Many buyers have the misconception that shopping for a trailerable boat (16 to 25 feet) is easier and involves a less-detailed inspection than when purchasing a larger vessel.
Although smaller boats typically have fewer complex systems to be concerned with, I’ve found that they are more likely to suffer from reliability issues, partially created by the lack of system redundancy (i.e., fuel filtration, battery charging). Also, because of their often low freeboard and low-cut transoms, smaller boats are much more prone to taking on water, even in a small chop.
When the right conditions exist, a bowrider can take water over the bow, flooding the cockpit. The same sea conditions might go mostly unnoticed with a 30-footer. I’m not implying that there is anything unsafe about trailerable boats — I own and enjoy a 21-foot center console — just that you need to pay close attention to certain areas.
When approaching the driveway purchase, a quick overview is in order. Consider the overall height, weight and beam of the boat and trailer package, as well as the roads you’ll have to travel to launch it. Be certain the boat/trailer package is within your tow vehicle’s rating and your capabilities as a driver. Ground clearance, even with the outboards or drives raised, can be an issue when backing into steep driveways.
If the boat has spent enough time in the water there will be a tide mark along the actual waterline, indicating whether the boat sits stern-heavy, possibly because of engines that are too heavy, or lists to either side. Inspect the hull from all sides, examining any through-hull fittings and their relationship to the waterline. Cockpit drains, bait well discharge fittings and scuppers should be as high above the boat’s waterline as practical. One or two people standing on the same side of the boat or at the stern can quickly place these fittings under water.
As a marine surveyor, among the first items I inspect are the cockpit drains. They typically direct water down to the through-hull fittings through inexpensive corrugated hoses that are notorious for splitting open. While under way or trailering, the weight of water in the hose, combined with the constant pounding of the boat, can cause the plastic through-hull fittings to fail at the hose connection. Then, any time the through-hull fitting dips below the water or deck water drains into the hose, the bilge fills, which can sink the vessel.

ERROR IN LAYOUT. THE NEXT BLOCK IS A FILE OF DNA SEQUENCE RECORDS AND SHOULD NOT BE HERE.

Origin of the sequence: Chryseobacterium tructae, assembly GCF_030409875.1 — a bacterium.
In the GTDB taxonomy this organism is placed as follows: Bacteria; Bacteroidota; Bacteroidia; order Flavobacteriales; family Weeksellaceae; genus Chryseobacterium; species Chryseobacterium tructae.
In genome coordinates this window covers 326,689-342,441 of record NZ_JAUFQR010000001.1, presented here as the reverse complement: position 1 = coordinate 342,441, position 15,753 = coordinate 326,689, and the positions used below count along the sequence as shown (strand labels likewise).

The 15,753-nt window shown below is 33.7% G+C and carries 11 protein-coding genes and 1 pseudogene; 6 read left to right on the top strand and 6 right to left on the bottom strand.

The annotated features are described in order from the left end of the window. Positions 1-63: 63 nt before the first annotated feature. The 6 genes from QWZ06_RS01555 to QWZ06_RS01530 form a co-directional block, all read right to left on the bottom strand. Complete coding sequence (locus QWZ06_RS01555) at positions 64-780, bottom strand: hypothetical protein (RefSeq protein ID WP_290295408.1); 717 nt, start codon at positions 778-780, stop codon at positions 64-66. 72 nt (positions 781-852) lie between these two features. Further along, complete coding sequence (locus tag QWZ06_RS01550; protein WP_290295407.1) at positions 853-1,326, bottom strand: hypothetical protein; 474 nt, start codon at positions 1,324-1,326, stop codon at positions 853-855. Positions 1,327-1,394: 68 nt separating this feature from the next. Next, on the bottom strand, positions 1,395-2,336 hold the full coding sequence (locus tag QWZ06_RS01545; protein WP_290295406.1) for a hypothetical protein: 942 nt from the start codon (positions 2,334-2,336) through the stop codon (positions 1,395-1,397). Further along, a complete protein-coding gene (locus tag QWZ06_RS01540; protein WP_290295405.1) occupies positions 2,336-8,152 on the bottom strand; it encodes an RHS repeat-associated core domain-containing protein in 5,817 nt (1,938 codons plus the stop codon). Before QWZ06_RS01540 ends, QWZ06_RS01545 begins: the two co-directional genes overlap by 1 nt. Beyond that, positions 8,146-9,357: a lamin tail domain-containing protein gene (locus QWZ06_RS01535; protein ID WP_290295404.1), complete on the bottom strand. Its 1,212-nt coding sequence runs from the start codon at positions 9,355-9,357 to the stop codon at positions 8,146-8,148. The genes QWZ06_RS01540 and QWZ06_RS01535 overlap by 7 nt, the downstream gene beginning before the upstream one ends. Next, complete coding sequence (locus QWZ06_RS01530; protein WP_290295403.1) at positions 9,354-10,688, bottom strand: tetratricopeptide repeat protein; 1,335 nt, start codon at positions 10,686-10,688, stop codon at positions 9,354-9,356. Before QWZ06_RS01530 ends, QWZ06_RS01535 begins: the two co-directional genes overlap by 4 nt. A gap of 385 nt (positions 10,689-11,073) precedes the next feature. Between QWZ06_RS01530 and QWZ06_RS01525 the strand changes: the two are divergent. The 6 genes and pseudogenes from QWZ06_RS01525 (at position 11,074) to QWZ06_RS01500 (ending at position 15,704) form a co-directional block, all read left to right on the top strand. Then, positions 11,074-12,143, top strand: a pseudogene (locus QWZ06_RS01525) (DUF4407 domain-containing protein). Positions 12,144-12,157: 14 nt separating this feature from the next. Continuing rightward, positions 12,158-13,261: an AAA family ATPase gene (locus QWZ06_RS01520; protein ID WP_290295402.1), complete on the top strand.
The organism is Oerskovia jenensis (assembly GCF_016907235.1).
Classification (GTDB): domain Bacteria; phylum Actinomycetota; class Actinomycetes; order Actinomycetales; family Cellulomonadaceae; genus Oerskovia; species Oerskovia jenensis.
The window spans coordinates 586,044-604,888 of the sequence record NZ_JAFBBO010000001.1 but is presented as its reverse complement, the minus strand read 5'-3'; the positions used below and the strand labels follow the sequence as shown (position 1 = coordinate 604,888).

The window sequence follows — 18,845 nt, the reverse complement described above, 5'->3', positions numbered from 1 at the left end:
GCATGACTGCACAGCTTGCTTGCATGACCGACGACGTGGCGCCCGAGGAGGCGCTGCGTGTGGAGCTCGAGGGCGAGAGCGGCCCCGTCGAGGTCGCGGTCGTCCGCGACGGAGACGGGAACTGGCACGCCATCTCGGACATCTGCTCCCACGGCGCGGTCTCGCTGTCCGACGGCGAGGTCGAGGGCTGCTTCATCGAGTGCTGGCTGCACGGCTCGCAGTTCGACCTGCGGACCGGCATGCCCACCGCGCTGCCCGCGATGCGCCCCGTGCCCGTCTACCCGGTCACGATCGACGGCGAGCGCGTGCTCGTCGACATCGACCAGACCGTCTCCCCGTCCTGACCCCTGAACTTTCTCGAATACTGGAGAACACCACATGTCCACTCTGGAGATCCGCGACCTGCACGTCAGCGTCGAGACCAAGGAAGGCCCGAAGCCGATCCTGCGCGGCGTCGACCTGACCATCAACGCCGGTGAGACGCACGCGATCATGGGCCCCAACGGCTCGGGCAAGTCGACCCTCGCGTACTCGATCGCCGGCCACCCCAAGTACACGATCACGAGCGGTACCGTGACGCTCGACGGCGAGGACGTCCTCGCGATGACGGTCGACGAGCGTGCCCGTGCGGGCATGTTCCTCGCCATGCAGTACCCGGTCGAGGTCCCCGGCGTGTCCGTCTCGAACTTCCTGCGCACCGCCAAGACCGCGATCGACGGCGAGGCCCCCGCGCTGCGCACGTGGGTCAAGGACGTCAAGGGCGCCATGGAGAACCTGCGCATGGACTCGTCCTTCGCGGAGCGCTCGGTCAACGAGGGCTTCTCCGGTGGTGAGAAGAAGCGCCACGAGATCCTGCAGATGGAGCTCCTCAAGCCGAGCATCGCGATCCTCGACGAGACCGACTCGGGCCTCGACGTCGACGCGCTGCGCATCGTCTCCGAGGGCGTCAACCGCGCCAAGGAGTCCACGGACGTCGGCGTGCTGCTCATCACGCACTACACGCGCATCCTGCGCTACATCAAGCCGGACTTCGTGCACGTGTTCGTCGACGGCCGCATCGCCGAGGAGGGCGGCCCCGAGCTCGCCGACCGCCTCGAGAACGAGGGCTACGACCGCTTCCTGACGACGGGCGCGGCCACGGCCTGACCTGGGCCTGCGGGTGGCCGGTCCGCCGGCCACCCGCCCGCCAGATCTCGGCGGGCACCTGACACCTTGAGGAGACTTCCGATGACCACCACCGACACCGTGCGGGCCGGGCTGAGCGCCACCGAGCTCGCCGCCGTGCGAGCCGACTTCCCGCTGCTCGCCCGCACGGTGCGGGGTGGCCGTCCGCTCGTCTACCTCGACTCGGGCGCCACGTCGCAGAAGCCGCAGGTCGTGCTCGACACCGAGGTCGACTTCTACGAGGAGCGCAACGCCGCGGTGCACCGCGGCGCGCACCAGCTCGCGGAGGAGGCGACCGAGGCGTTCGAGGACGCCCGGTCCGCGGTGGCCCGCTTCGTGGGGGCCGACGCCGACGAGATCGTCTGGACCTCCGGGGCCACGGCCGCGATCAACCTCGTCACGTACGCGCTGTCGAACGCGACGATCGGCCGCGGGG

With a boat that’s stored on a trailer, it’s easy to inspect the hull and keel for structural and gelcoat damage. Look for scrapes from frozen trailer rollers and damage from intentional beaching or unintentional grounding. Bottom cracks, caused by pounding in seas, are found where strong structural components terminate. Pay particular attention to where chines and spray rails taper out, and where internal stringers, frames and bulkheads end. Observe the hull fairness and inspect for cracks where the boat rests on the trailer, especially where the rollers make contact. All sharp edges of the hull are vulnerable to chipping and air holes where the resin might not have run into the mold properly. The bow eye absorbs tension from the trailer winch while loading and road shock while trailering. It should be secure within the hull and have an oversized backing plate, which should be visible from inside the boat.
On outboard boats, the transom must be able to handle the weight of the engine both in the water and over the road. Inspect it carefully for stress cracks where it joins the hull sides, deck and bottom. Transoms can be real trouble spots on older boats, so take the time to properly assess what you’re looking at. Thorough sounding of the transom is recommended, as the bedding of outboard engine bolts deteriorates over time, allowing water to seep into the transom core. And excessive torque on engine mounting bolts can result in crushing the transom structure below the sacrificial doubling plates.
Although the boat you’re looking at lives on a trailer now, that doesn’t mean it always did. My center console hadn’t seen the water for more than five years when I purchased it on its trailer, though it became obvious that at some point it had spent considerable time in a slip or on a mooring. I hadn’t taken the time to sound the hull or remove a lower engine bolt until I got it home. As water trickled out of the mounting bolt hole, I realized my oversight. However, I was fortunate in that the boat was in line for a restoration anyway, so I simply added the transom repair to the to-do list. Lesson learned.
Next month, we’ll look at the engine, deck hardware, steering gear, the electrical system and more.
October 2012 issue